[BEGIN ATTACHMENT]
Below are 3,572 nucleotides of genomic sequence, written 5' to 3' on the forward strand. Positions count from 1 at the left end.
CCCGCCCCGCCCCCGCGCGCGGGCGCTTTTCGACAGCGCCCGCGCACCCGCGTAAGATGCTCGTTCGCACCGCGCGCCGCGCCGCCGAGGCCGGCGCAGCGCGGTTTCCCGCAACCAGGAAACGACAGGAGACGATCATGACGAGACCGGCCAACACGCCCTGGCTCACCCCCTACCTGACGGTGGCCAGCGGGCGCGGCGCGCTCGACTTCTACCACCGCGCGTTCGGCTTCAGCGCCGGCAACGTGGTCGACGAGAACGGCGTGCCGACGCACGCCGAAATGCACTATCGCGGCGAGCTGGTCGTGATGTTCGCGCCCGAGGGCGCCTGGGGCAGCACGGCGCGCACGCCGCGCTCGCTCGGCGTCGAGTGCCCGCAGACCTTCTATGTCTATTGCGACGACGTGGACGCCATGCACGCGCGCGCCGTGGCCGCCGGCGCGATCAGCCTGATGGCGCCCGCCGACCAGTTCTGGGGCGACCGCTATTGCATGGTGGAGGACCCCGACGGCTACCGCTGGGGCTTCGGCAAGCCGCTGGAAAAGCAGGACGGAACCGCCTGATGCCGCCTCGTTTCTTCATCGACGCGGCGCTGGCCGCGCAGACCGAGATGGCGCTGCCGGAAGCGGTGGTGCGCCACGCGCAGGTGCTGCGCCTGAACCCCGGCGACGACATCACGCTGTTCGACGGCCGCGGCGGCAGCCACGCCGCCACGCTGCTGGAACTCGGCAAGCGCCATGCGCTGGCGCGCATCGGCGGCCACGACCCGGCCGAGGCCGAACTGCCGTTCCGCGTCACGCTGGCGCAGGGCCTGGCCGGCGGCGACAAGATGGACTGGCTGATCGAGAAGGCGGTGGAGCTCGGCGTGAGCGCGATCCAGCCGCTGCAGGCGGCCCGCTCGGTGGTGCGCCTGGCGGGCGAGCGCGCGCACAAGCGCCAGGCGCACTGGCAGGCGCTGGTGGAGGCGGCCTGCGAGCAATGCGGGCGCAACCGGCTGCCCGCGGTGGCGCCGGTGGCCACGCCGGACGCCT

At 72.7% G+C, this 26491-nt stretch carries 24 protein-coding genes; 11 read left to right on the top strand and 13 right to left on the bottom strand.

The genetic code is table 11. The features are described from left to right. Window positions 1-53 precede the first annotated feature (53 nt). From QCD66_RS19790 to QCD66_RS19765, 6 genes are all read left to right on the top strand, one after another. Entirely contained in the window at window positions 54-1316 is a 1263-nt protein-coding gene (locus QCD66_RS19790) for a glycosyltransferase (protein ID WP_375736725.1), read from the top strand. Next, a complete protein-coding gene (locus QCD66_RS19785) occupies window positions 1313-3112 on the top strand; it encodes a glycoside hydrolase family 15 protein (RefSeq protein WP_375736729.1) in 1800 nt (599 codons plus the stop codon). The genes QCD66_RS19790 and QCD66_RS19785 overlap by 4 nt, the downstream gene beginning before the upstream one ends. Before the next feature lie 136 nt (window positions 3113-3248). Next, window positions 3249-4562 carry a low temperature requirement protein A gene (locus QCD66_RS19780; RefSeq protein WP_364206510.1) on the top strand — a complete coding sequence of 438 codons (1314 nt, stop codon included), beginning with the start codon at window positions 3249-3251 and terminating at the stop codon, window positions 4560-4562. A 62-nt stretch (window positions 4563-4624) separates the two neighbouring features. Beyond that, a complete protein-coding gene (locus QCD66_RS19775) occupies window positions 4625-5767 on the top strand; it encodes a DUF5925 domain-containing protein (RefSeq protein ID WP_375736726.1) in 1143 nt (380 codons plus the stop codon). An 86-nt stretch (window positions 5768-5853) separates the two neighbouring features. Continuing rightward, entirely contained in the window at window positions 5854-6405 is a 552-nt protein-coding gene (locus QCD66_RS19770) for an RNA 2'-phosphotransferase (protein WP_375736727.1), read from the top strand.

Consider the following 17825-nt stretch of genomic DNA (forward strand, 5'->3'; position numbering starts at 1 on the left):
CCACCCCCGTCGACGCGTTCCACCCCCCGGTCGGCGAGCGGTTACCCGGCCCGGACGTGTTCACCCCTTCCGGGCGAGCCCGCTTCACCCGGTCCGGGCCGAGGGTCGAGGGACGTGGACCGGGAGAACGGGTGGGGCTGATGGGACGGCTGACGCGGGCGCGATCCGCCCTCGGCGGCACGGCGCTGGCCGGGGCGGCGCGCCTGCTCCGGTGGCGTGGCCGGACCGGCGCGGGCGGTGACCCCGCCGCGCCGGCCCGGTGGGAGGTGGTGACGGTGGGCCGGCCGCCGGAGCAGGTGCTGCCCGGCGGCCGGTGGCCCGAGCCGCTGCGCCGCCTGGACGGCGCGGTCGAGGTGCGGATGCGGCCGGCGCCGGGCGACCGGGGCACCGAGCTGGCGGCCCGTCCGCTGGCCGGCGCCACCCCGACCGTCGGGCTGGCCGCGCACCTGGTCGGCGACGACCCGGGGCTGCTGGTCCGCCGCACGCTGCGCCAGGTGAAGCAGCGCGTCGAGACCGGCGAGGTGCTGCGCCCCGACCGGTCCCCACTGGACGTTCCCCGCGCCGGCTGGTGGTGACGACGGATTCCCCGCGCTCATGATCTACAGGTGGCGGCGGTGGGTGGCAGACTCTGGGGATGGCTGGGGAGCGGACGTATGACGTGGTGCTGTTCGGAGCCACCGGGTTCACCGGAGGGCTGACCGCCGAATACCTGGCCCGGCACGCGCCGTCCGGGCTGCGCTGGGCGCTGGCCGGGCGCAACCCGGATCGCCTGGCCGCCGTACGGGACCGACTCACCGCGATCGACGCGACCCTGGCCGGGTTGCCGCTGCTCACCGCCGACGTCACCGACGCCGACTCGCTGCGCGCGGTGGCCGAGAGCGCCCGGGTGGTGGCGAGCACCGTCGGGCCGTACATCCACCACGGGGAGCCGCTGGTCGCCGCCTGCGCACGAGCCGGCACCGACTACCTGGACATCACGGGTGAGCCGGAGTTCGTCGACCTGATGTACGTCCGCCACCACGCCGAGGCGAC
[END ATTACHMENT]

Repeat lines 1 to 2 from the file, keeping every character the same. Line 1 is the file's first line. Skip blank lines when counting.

Below are 3,572 nucleotides of genomic sequence, written 5' to 3' on the forward strand. Positions count from 1 at the left end.
CCCGCCCCGCCCCCGCGCGCGGGCGCTTTTCGACAGCGCCCGCGCACCCGCGTAAGATGCTCGTTCGCACCGCGCGCCGCGCCGCCGAGGCCGGCGCAGCGCGGTTTCCCGCAACCAGGAAACGACAGGAGACGATCATGACGAGACCGGCCAACACGCCCTGGCTCACCCCCTACCTGACGGTGGCCAGCGGGCGCGGCGCGCTCGACTTCTACCACCGCGCGTTCGGCTTCAGCGCCGGCAACGTGGTCGACGAGAACGGCGTGCCGACGCACGCCGAAATGCACTATCGCGGCGAGCTGGTCGTGATGTTCGCGCCCGAGGGCGCCTGGGGCAGCACGGCGCGCACGCCGCGCTCGCTCGGCGTCGAGTGCCCGCAGACCTTCTATGTCTATTGCGACGACGTGGACGCCATGCACGCGCGCGCCGTGGCCGCCGGCGCGATCAGCCTGATGGCGCCCGCCGACCAGTTCTGGGGCGACCGCTATTGCATGGTGGAGGACCCCGACGGCTACCGCTGGGGCTTCGGCAAGCCGCTGGAAAAGCAGGACGGAACCGCCTGATGCCGCCTCGTTTCTTCATCGACGCGGCGCTGGCCGCGCAGACCGAGATGGCGCTGCCGGAAGCGGTGGTGCGCCACGCGCAGGTGCTGCGCCTGAACCCCGGCGACGACATCACGCTGTTCGACGGCCGCGGCGGCAGCCACGCCGCCACGCTGCTGGAACTCGGCAAGCGCCATGCGCTGGCGCGCATCGGCGGCCACGACCCGGCCGAGGCCGAACTGCCGTTCCGCGTCACGCTGGCGCAGGGCCTGGCCGGCGGCGACAAGATGGACTGGCTGATCGAGAAGGCGGTGGAGCTCGGCGTGAGCGCGATCCAGCCGCTGCAGGCGGCCCGCTCGGTGGTGCGCCTGGCGGGCGAGCGCGCGCACAAGCGCCAGGCGCACTGGCAGGCGCTGGTGGAGGCGGCCTGCGAGCAATGCGGGCGCAACCGGCTGCCCGCGGTGGCGCCGGTGGCCACGCCGGACGCCT